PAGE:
In the spring of 1835, while serving a mission in Tennessee and staying with the family of Abraham O. Smoot, a future stake president in and mayor of Salt Lake City and Provo, the LDS apostle David W. Patten, claimed to have seen Cain. Lycurgus Wilson’s 1900 biography of Patten reprinted a letter Smoot sent to Joseph F. Smith in 1893, reporting Patten’s claim that while riding his mule back to Smoot’s home he

    met with a very remarkable personage who had represented himself as being Cain who had murdered his brother, Abel . . . I suddenly noticed a...

  6. 3 “As Ugly as Evil” and “As Wicked as Hell”: Gadianton Robbers and the Legend Process among the Mormons
    (pp. 40-65)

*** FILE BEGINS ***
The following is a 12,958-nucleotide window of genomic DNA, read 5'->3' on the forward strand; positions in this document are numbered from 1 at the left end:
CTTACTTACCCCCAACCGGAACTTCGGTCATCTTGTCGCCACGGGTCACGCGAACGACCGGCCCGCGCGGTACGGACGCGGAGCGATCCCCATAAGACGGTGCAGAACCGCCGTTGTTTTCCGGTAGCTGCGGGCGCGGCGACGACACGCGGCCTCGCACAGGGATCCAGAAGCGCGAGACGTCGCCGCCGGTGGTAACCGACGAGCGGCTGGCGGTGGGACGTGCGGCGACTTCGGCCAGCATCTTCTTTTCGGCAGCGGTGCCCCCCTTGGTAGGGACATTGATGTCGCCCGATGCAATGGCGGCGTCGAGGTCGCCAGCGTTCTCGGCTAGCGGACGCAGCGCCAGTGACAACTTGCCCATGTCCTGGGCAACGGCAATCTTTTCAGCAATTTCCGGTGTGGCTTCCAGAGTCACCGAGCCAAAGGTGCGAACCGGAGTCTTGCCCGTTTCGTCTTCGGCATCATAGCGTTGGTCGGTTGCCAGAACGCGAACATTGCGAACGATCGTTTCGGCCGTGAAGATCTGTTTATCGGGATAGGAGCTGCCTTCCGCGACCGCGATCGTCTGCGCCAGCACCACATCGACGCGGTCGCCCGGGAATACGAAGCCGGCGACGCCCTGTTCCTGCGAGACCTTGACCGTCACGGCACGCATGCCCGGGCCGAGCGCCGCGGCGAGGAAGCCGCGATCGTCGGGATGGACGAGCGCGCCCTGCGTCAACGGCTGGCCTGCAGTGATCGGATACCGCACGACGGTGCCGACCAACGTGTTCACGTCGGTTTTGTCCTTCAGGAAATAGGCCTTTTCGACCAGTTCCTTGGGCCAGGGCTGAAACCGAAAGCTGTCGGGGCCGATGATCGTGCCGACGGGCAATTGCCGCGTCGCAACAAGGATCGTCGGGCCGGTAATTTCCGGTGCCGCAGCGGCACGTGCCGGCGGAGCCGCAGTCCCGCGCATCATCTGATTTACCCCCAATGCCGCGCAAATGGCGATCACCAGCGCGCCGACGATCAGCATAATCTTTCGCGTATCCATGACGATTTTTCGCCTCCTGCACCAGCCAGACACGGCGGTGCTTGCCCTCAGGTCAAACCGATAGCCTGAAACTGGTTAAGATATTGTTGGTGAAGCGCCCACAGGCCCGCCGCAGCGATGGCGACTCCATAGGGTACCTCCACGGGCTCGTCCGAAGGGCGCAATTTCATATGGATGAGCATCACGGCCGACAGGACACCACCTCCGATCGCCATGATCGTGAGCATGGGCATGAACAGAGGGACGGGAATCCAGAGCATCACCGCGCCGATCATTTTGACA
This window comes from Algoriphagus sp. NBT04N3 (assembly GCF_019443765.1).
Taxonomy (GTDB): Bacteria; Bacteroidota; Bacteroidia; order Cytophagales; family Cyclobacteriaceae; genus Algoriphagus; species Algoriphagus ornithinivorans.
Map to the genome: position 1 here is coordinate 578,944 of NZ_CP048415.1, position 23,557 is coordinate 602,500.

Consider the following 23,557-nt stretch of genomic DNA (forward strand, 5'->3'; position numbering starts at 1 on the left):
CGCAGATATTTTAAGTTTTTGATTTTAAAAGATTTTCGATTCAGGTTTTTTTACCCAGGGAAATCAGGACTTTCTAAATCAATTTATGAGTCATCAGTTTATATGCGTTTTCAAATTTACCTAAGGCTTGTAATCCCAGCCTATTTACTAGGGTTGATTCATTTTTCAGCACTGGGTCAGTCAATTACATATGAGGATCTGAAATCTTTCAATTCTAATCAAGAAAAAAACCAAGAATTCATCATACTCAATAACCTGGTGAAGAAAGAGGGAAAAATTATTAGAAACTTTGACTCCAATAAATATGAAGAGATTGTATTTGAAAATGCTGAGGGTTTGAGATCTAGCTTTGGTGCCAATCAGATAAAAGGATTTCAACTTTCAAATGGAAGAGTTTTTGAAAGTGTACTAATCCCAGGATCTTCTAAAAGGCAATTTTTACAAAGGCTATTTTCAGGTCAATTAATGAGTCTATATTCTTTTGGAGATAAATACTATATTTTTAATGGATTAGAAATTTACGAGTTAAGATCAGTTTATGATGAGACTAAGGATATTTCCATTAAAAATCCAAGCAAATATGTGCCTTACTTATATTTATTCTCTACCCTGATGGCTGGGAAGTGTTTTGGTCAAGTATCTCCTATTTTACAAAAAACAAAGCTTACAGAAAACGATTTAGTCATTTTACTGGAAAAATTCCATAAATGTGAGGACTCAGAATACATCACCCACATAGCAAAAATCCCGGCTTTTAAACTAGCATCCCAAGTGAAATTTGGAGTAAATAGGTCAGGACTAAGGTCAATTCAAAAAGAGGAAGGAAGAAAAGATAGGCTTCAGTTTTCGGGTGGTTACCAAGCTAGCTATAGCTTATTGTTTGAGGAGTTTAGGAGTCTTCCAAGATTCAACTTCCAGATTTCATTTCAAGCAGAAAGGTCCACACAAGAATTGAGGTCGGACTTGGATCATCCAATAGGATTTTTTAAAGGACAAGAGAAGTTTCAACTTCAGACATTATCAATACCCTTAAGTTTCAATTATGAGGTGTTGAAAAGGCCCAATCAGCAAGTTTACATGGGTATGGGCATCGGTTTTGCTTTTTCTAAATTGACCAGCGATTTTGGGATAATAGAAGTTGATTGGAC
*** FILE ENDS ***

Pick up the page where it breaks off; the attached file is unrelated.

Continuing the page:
W. Paul Reeve

    On a spring day in 1874, carpenter Charles Pulsipher busied himself putting the finishing touches on a new home in the town of Hebron in southwestern Utah. Things were likely calm and pleasant as Pulsipher went about his work in this small Mormon ranching community, rooted in the south end of the Escalante Desert in Washington County. Suddenly William McElprang, the young man under Pulsipher’s charge, changed all that. McElprang “started in an instant run across the lot, jumped the fence and went up the mountain like a wild man.” Pulsipher sprinted after him, “but it was not in the...

  7. 4 Raising the Dead: Mormons, Evangelicals, and Miracles in America
    (pp. 66-96)
    Matthew Bowman